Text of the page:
National Security Agency ends controversial email collection program

SAUL LOEB/AFP/Getty Images(WASHINGTON) -- The National Security Agency will cease collecting internet communications that merely mention an individual who is considered to be a “foreign intelligence target.”

The move is being welcomed by privacy advocates who have criticized the earlier practice as the collection of domestic communications by an agency intended to intercept only foreign communications.

The agency will now limit its collection to specific internet communications that are sent directly to or from a foreign target.

“NSA will no longer collect certain internet communications that merely mention a foreign intelligence target,” a news release posted on the agency’s website said.

The National Security Agency collects intercepted voice and data communications, known as signals intelligence, that are made overseas.

“The Agency will stop the practice to reduce the chance that it would acquire communications of U.S. persons or others who are not in direct contact with a foreign intelligence target,” the release added.

The NSA said it will also delete “the vast majority” of the casual mentions of individuals who are foreign targets "to further protect the privacy of U.S. person communications." What’s known as "about" information may consist of the mention of a targeted email address found "in the text or body of the email, even though the email is between two persons who are not themselves targets." NSA will delete the vast majority of its upstream internet data to further protect the privacy of U.S. individuals’ communications “to further protect the privacy of U.S. person communications.”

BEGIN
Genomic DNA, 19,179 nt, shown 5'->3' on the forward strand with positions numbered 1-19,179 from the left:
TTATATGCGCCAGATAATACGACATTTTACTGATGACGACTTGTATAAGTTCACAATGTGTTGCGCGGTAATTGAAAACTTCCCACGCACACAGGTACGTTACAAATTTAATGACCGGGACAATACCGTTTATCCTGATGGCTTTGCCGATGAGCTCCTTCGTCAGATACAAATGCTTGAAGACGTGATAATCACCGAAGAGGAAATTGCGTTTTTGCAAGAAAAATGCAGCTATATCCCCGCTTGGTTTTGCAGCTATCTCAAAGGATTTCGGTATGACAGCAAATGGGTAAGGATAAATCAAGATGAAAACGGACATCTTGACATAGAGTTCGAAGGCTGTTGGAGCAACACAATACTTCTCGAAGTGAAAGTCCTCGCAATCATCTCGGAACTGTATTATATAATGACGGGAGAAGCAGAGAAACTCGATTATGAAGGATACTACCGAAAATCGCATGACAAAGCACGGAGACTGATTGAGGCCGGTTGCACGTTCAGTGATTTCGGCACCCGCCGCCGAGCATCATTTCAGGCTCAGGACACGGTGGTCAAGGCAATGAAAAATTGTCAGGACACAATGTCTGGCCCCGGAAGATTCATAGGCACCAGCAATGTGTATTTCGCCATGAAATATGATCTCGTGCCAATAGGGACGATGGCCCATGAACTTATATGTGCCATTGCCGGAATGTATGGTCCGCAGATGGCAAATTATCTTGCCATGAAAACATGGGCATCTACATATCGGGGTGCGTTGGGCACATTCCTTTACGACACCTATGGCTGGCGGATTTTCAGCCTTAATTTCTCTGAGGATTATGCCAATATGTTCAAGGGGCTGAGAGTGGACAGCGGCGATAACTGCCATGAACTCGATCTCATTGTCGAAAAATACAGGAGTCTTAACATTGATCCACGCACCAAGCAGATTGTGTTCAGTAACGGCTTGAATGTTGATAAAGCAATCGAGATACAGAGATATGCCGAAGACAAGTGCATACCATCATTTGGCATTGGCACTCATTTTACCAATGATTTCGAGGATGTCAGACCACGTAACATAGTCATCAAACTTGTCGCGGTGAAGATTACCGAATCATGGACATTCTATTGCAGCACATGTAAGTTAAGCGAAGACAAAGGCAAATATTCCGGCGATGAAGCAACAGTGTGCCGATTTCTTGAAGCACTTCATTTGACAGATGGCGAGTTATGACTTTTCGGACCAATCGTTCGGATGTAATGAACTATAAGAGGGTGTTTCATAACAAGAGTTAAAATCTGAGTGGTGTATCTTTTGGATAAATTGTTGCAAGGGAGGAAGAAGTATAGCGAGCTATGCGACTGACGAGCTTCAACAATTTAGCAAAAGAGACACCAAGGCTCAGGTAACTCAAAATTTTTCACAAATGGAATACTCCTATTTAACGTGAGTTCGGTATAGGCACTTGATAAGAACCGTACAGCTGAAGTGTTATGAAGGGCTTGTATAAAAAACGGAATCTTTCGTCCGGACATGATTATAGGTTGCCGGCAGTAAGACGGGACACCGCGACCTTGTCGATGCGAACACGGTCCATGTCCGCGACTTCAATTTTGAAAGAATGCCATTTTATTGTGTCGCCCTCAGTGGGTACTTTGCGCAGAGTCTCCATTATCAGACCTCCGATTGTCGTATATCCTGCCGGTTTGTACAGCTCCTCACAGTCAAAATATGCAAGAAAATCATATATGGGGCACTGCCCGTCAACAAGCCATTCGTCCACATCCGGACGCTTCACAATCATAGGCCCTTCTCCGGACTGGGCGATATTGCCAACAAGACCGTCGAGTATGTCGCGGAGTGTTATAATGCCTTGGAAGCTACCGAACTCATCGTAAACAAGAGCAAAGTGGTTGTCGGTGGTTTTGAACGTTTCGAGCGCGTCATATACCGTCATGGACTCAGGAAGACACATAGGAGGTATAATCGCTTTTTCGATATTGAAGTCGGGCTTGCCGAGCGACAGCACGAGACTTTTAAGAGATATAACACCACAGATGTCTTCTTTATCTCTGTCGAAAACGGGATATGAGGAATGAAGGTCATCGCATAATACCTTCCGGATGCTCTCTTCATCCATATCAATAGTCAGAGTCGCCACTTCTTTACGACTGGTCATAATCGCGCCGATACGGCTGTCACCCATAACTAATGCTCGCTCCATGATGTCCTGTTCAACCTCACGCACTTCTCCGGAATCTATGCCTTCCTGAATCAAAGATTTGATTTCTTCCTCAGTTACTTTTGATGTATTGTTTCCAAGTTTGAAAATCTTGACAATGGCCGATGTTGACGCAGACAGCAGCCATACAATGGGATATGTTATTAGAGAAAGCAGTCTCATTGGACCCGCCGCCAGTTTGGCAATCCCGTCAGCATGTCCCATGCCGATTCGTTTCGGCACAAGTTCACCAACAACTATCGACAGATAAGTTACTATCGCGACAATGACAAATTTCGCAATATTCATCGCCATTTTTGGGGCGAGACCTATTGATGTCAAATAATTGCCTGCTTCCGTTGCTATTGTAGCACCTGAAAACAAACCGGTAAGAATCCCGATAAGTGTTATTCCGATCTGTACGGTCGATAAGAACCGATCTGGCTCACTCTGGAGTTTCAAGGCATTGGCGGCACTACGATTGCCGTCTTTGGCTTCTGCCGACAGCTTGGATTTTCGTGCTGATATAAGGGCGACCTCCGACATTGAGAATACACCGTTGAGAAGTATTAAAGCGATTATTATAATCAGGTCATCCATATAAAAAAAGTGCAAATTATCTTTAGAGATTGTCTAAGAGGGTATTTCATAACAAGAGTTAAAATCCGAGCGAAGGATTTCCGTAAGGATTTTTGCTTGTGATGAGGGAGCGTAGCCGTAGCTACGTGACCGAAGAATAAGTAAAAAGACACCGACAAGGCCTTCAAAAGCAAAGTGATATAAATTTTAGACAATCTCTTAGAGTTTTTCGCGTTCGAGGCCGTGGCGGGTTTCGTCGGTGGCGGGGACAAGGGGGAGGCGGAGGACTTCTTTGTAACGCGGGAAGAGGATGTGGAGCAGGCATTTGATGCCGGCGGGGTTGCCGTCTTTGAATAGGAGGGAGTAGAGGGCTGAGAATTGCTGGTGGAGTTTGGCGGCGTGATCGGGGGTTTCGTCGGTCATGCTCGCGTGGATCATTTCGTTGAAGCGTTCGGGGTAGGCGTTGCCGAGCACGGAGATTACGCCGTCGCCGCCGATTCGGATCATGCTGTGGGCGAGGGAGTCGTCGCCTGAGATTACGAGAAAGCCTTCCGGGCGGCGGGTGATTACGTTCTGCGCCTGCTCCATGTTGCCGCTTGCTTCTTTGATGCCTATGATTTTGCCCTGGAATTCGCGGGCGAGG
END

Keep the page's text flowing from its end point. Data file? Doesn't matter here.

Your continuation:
The change is being made after an internal review of section 702 of the Foreign Intelligence Surveillance Act that “discovered several inadvertent compliance lapses.”

Crafted to fight international terrorism and cyberthreats, section 702 allows the intelligence community to conduct surveillance on specific foreign targets located outside the United States.

Set to expire later this year, it could be reauthorized by Congress.

The collection of “about” and “upstream” communications had been criticized as a means of domestic surveillance collection by the NSA, which collects foreign communications.

“This development underscores the need for Congress to significantly reform Section 702 of FISA, which will continue to allow warrantless surveillance of Americans,” said Neema Singh Guliani, American Civil Liberties Union legislative counsel.

“While the NSA’s policy change will curb some of the most egregious abuses under the statute, it is at best a partial fix,” Guliani added.

“Congress should take steps to ensure such practices are never resurrected and end policies that permit broad, warrantless surveillance under Section 702, which is up for reauthorization at the end of the year.”

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